Meet the Man Who Spent $800 Million USD in Bitcoin on Two Pizzas

It wasn’t until 2017 that the economic system saw a prime shift in emphasis on cryptocurrencies, specifically Bitcoin. First launched in early 2009, Bitcoin became one of the first electronic cash types, offered as a decentralized digital foreign money that worked without a centralized banking or administration device but was constructed on peer-to-peer networks via the blockchain era.

Yet, although it took years for society and the financial system to accept these newfound kinds of forex as a crucial development inside the rotation of money, there has been one man who would possibly have jumped the gun a little too early on the Bitcoin bandwagon. Laszlo Hanyecz turned into that guy – known as the “Bitcoin pizza guy” – who bought Papa John’s pizzas for a whopping 10,000 BTC.

Back in 2010, Hanyecz sold the pizzas when the forex wasn’t even valued at a penny – yet nearly ten years later, that same amount of Bitcoin is worth roughly $800 million (roughly USD 8000 in line with BTC). In a new interview with Anderson Cooper’s 60 Minutes, Hanyecz sat down to discuss the episode, noting that he’d probably spent more than 100,000 BTC on pizza, considering that then.

Within the interview, Cooper may be visible grilling him over the decision, with Hanyecz mentioning that he doesn’t “remorse it,” in addition declaring that “I assume it’s tremendous that I was given to be a part of the early records of Bitcoin in that way, and those realize approximately the pizza and it’s a thrilling story because all people can relate to that and be [like] – ‘Oh my God, you spent all that money.'”

Besides being a BTC and pizza fanatic, Hanyecz mentioned that he’d also presented diverse tech assistance on crypto boards, helped repair insects, and more. It appears he isn’t too tired of his choice, although it may not be the fine long-term funding.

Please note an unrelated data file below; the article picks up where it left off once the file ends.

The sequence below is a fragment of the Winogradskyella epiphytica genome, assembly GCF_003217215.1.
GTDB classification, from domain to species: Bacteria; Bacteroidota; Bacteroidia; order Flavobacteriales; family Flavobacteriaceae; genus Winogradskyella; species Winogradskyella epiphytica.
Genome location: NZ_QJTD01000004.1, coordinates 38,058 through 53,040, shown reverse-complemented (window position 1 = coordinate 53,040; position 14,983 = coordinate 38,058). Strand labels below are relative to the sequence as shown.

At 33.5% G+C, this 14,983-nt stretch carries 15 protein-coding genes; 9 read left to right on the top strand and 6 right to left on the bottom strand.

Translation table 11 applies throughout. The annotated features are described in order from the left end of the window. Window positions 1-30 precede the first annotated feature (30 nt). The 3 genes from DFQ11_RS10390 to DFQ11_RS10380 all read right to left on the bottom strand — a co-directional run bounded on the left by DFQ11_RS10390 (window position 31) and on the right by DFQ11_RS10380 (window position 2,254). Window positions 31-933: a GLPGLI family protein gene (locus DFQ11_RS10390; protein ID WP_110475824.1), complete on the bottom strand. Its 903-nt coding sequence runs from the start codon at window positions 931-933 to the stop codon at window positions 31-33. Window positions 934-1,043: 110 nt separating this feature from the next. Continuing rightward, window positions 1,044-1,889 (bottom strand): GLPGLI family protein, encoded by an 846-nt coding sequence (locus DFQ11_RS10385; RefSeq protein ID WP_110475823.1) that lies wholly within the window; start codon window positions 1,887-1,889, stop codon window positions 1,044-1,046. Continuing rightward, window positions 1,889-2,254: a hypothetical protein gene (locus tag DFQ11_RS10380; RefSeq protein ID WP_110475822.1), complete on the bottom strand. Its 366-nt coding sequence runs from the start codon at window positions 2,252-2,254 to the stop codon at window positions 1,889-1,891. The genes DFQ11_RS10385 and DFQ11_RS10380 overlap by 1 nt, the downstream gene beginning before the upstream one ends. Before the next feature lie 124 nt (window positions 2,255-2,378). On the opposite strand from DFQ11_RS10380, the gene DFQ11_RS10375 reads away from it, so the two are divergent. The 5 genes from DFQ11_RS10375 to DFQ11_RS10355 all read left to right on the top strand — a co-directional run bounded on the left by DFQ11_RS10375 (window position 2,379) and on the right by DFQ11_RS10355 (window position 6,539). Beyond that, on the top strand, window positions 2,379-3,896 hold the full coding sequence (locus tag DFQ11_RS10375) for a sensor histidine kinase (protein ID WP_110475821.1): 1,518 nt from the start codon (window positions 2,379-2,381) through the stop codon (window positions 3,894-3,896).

Over 90% of Americans devour a slice every month, but do we get what we’re looking for? What is it? Pizza is an industry that produces more than $30 billion yearly. So, do you know if the pizza slice you’re eating is up to par?

Isn’t that what all pizza lovers are seeking out? A great pizza! So, let’s take a look at what makes an excellent pizza. A high-quality pizza produces three specific features. First is look; if it doesn’t look good, how will it taste? The appearance of a first-class pizza should have the correct topping distribution—this method involves toppings over the whole pizza, with no center loading.

Center loading is when most people of your toppings are within the center of your pizza; this regularly results in a doughy pizza. Another factor of accurate toping distribution is the number of toppings on the pizza. This way, the extra pizza toppings you order, the less you get. It sounds harsh, but it honestly isn’t. Please examine, and I’ll explain why.

The pizza baking is the second precise quality of the pizza look. Pizza baking is crucial; patrons are not looking for a doughy pizza or a pizza with a burnt appearance; customers want their pizza baked simply right! Here is some perception on how they reap the proper pizza bake. Pizza bake depends on a few things: proper bake time, temperature, and toppings. Pizza stores spend countless hours every 12 months perfecting the suitable bake time and temperature.

Time and temperature need to be checked normally because they continually want an adjustment tweak here and there. The modifications can be due to the in-keep temperature, climate, oven cleanliness, or toppings’ thickness. I trust the maximum critical component of the bake is toppings! Every pizza topping has a proper amount to be placed on a pizza. Still, when you order a couple of toppings, it would not be possible to add an unmarried topping quantity to the pizza, honestly, because it wouldn’t prepare dinner properly.

To provide you with a visual, consider this: An order is placed for a pepperoni pizza, and let’s assume that the right topping specs. For a one-topping pepperoni pizza, it is 50 pepperonis. The proper quantity of pepperonis on that pizza would cook dinner nicely. Now, let’s say there’s an order positioned for a four-topping pizza: pepperoni, sausage, onion, and mushrooms.

If a pizza uses the one topping spec for all four toppings, it might be too thick to cook properly. The end result would either be a doughy pizza or a very nicely cooked pizza because the pizza shop might bake it longer to cook the pizza the whole way through. To have the right bake on a four-topping pizza, the pizza shop could want to scale back the topping quantity by around 20%.


I love cooking and eating food. I always look for new recipes, new foods, and new restaurants. I just love food! My goal is to post interesting and delicious food and share recipes with the world. I have a passion for all types of food; especially Asian cuisine.